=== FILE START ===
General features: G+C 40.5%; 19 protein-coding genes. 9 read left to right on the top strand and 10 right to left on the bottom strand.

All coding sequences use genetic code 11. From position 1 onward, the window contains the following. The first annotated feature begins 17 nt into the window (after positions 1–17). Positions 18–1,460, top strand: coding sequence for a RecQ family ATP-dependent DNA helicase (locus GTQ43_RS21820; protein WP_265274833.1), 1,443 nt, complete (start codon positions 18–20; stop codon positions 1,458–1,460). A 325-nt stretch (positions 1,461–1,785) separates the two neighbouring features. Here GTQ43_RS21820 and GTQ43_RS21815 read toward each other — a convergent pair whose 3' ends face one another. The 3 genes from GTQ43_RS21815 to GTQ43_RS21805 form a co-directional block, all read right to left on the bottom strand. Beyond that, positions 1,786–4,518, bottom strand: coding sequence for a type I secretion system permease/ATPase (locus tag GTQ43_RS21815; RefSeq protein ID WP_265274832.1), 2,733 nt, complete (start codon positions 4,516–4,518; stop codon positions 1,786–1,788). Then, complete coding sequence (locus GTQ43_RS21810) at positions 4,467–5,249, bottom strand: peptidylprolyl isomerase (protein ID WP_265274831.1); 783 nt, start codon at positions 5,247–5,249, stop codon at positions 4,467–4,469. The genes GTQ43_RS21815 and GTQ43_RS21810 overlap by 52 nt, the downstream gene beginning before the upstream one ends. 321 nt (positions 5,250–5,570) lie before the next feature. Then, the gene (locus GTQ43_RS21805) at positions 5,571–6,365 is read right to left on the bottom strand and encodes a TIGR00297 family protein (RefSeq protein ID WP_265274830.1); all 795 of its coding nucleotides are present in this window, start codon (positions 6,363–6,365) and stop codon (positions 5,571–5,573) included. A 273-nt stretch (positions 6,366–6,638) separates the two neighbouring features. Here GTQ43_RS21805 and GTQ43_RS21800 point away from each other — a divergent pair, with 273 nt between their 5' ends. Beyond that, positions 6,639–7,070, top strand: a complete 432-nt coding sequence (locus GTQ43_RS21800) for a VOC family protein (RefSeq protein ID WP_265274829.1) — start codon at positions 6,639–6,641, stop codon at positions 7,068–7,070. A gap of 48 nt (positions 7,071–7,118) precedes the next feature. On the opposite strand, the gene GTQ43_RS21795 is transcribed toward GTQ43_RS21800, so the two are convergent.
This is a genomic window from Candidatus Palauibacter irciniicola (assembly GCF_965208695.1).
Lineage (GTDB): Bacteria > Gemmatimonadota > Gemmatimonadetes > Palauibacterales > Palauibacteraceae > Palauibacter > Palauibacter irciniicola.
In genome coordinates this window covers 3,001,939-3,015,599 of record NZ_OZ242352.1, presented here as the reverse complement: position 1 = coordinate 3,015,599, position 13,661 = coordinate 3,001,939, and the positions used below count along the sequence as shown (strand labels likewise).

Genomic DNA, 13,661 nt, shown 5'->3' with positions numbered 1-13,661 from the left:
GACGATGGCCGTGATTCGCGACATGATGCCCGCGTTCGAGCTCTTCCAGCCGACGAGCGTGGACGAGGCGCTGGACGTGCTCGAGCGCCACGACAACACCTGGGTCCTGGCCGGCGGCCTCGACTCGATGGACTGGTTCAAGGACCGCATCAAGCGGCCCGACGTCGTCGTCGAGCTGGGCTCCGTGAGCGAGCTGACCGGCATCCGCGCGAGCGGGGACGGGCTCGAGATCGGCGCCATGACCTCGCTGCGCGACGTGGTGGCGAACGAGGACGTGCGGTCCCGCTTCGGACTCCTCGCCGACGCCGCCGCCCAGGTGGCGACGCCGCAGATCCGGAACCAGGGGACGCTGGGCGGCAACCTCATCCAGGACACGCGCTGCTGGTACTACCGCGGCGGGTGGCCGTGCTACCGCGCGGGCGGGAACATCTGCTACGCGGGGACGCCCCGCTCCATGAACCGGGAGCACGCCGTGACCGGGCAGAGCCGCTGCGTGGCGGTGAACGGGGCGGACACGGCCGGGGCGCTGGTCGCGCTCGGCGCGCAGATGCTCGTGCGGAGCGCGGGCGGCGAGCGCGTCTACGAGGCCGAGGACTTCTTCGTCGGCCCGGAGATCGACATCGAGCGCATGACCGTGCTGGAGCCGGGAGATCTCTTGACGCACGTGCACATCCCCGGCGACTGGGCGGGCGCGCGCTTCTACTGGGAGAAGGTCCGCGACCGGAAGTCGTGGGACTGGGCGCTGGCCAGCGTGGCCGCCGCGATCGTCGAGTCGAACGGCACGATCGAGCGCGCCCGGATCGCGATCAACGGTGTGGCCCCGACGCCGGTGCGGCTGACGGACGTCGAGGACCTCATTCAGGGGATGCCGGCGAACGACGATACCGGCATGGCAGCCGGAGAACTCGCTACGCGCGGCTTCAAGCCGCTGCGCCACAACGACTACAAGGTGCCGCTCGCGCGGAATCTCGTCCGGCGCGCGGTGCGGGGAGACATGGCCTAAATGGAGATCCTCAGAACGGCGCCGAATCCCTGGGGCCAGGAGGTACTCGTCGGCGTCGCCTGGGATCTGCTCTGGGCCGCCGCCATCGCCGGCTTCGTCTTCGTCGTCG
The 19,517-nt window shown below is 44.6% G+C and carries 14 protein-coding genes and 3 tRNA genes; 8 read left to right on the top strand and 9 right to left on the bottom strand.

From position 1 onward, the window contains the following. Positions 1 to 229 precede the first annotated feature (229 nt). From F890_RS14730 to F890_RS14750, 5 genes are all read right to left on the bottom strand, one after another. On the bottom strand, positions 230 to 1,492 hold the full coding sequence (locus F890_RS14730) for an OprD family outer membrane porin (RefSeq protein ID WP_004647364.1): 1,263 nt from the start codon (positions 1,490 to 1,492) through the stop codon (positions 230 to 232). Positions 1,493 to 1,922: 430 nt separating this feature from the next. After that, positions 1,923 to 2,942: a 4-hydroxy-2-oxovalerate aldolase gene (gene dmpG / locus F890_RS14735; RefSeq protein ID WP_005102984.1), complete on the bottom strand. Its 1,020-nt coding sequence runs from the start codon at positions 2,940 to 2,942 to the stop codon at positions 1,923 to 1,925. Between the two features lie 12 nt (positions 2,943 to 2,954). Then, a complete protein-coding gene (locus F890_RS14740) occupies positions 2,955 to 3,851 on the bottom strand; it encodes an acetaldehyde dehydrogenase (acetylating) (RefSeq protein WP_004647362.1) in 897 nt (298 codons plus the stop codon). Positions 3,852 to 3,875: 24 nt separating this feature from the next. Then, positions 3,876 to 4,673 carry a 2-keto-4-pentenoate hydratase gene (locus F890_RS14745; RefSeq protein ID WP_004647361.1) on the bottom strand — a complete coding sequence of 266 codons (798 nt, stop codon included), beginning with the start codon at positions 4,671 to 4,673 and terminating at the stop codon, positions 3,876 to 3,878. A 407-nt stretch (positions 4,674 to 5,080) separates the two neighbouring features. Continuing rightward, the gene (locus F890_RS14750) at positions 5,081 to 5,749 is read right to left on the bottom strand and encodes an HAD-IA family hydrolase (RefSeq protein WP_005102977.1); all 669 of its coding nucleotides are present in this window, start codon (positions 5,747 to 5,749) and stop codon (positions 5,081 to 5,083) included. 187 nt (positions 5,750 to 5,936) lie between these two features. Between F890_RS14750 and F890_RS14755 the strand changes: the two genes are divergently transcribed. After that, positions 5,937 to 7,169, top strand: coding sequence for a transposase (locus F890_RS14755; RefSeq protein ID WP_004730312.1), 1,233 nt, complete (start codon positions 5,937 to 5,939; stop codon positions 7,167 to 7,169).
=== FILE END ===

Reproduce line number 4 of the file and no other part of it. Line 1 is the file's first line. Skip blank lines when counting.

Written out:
Lineage (GTDB): Bacteria > Gemmatimonadota > Gemmatimonadetes > Palauibacterales > Palauibacteraceae > Palauibacter > Palauibacter irciniicola.